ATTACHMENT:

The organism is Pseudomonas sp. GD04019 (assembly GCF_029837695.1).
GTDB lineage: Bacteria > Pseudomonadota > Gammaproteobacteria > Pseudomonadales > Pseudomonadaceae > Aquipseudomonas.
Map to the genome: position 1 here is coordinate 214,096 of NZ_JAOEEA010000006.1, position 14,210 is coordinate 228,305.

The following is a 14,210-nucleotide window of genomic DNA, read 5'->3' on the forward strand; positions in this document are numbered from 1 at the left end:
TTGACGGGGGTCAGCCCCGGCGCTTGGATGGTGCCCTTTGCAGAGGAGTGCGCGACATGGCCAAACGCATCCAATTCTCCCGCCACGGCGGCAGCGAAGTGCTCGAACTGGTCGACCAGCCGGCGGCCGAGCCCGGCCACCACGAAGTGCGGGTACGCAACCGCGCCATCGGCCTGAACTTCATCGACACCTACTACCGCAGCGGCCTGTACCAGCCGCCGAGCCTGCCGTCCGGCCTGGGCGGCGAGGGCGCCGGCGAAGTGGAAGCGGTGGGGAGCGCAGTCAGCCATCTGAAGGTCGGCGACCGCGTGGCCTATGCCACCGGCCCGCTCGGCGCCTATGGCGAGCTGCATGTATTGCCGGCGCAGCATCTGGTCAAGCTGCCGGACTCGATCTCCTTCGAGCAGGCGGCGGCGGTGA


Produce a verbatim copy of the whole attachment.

The organism is Pseudomonas sp. GD04019 (assembly GCF_029837695.1).
GTDB lineage: Bacteria > Pseudomonadota > Gammaproteobacteria > Pseudomonadales > Pseudomonadaceae > Aquipseudomonas.
Map to the genome: position 1 here is coordinate 214,096 of NZ_JAOEEA010000006.1, position 14,210 is coordinate 228,305.

The following is a 14,210-nucleotide window of genomic DNA, read 5'->3' on the forward strand; positions in this document are numbered from 1 at the left end:
TTGACGGGGGTCAGCCCCGGCGCTTGGATGGTGCCCTTTGCAGAGGAGTGCGCGACATGGCCAAACGCATCCAATTCTCCCGCCACGGCGGCAGCGAAGTGCTCGAACTGGTCGACCAGCCGGCGGCCGAGCCCGGCCACCACGAAGTGCGGGTACGCAACCGCGCCATCGGCCTGAACTTCATCGACACCTACTACCGCAGCGGCCTGTACCAGCCGCCGAGCCTGCCGTCCGGCCTGGGCGGCGAGGGCGCCGGCGAAGTGGAAGCGGTGGGGAGCGCAGTCAGCCATCTGAAGGTCGGCGACCGCGTGGCCTATGCCACCGGCCCGCTCGGCGCCTATGGCGAGCTGCATGTATTGCCGGCGCAGCATCTGGTCAAGCTGCCGGACTCGATCTCCTTCGAGCAGGCGGCGGCGGTGA